Many of us rely on our Android devices to complete essential daily tasks, so a poor or non-existent WiFi signal at the wrong time can be costly. Constant issues with WiFi connections could have you considering chucking your current Android device. Before you spend money on a new Android phone or tablet, try establishing a more stable WiFi signal to your Android device in other ways.

1. Turn Your Router On and Off

Problems with your router may be the root of the issues you’re having with your Android WiFi signal. Computers sometimes run into issues while running. There may be problems with the CPU, local storage, or memory. Rebooting a computer device refreshes it and fixes many of the problems that interfere with it running correctly.

Your router is a computer, so turning it on and off performs the same function. It can work as a short-term fix while you do more extensive router troubleshooting. You should wait at least 10 seconds before turning it back onto ensure your router resets everything. If your router has antennas, make sure they point up. Once it reboots, the router should automatically find a less crowded channel that boosts the WiFi connection to your Android device.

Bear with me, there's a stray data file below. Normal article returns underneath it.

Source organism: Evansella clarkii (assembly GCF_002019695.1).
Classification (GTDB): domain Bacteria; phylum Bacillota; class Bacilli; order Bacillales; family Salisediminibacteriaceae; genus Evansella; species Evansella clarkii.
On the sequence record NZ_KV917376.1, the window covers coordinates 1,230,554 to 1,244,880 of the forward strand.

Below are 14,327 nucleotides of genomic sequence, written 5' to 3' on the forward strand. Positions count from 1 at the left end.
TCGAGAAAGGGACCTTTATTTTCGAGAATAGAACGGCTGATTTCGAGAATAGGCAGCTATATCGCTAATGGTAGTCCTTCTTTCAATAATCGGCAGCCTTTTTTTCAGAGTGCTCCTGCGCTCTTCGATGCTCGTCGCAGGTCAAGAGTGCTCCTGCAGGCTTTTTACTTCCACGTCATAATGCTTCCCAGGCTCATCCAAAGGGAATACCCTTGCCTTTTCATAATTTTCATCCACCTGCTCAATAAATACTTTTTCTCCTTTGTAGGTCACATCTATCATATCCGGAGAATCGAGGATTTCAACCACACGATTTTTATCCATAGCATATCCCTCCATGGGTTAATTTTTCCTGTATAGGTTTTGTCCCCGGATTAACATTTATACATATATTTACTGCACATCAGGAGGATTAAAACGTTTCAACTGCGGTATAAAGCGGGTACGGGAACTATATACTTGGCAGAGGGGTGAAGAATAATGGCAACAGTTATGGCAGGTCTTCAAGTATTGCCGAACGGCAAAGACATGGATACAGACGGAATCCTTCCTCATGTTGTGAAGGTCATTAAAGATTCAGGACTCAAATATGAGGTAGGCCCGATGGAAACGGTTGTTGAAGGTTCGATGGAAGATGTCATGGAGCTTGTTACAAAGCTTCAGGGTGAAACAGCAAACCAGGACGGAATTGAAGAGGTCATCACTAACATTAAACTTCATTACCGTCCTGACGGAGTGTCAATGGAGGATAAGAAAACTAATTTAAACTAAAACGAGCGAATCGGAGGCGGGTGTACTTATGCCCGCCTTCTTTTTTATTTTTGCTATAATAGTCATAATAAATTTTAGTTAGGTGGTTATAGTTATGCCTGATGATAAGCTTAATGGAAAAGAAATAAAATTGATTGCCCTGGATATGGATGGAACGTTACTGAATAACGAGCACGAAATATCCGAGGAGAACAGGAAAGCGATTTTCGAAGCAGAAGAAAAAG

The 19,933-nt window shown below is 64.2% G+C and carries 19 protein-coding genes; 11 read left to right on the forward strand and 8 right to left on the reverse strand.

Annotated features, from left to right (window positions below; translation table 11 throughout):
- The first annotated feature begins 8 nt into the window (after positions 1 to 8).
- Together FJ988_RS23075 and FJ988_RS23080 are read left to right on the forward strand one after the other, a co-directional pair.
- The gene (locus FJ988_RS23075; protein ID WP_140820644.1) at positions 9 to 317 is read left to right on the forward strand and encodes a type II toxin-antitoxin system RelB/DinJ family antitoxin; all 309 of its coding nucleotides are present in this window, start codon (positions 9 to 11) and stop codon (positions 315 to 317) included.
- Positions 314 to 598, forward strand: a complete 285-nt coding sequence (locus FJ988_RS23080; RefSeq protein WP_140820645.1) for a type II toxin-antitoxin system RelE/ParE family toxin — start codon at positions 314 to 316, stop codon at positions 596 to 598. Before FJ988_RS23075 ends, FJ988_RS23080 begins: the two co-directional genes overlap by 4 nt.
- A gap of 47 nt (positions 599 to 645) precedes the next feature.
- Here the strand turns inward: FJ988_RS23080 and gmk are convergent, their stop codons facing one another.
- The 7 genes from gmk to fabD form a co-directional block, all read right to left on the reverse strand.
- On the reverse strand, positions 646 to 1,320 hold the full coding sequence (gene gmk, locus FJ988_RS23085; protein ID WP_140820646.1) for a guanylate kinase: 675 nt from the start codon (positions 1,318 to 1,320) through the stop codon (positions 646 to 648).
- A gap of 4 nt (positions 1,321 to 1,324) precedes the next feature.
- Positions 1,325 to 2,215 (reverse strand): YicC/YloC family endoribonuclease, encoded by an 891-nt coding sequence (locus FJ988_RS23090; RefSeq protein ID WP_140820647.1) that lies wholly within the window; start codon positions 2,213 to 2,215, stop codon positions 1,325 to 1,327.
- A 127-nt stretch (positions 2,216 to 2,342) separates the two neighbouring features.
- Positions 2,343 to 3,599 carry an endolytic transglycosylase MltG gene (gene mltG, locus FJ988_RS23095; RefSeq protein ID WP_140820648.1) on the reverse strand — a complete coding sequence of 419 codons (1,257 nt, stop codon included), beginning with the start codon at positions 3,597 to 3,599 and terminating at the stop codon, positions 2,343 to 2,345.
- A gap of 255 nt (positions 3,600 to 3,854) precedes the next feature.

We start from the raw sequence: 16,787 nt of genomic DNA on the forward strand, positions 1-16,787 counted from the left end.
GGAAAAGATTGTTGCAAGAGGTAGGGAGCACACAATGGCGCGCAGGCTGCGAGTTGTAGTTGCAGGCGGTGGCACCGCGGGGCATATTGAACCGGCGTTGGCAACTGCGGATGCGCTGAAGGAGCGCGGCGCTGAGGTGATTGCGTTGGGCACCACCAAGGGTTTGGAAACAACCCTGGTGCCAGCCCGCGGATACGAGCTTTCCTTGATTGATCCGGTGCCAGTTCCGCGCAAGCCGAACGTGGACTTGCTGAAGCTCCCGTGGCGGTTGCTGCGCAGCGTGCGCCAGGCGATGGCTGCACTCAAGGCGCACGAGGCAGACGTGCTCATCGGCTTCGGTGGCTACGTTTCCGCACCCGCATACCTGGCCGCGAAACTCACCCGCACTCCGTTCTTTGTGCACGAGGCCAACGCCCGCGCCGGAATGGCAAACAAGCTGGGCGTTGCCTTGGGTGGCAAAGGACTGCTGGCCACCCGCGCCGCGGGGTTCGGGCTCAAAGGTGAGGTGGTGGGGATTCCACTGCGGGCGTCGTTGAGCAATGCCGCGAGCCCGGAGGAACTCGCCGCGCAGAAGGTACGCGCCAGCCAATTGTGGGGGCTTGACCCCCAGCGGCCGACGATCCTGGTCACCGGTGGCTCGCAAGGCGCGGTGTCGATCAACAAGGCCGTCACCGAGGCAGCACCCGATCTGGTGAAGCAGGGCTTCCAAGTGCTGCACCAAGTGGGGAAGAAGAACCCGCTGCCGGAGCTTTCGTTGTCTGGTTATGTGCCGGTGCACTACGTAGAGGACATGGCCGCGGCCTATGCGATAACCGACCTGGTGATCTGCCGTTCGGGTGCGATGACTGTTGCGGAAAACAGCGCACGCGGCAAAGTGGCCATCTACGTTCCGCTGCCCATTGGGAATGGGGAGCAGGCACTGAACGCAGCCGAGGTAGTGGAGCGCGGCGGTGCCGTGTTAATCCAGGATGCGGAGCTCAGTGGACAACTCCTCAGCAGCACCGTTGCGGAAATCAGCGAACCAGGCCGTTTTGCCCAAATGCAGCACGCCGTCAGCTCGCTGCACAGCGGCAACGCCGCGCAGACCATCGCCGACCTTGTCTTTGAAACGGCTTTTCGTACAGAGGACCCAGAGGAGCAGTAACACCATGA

2. Check Your WiFi Network

Make sure you’re connected to the right WiFi network. Your device could be inadvertently defaulting to a weaker public or guest network that is in range. Get rid of any low-performing WiFi networks by clearing them from your list of connections so you can avoid that problem in the future.

3. Update the Software on Your Android Device and Router

Outdated software running on your Android phone and router could be another reason you continuously end up with a low-quality WiFi signal. Below you will find instructions that work checking for and performing updates on most routers and Android devices.


Most wireless companies send a prompt to customers when they have a new update available. You can perform the update immediately or schedule it for a later time.  

Check your settings to make sure you have the most recent Android software update. Click on the Settings gear, then look for a section labeled “Software Update” or something similar.

Click that section to check for the latest software update or to confirm that you already have it installed.


If you have a newer router, you may be able to manage the settings by connecting to it with your Android device. If you have an older router, you may need to connect to the router through a web browser on your desktop or laptop.

Many routers use the address However, you can check for the correct address by opening a command prompt. You can do this by typing cmd into your search window. Next, type ipconfig at the prompt, then run the command by pressing “Enter.”

Scroll through the text until you see a setting labeled “Default Gateway” underneath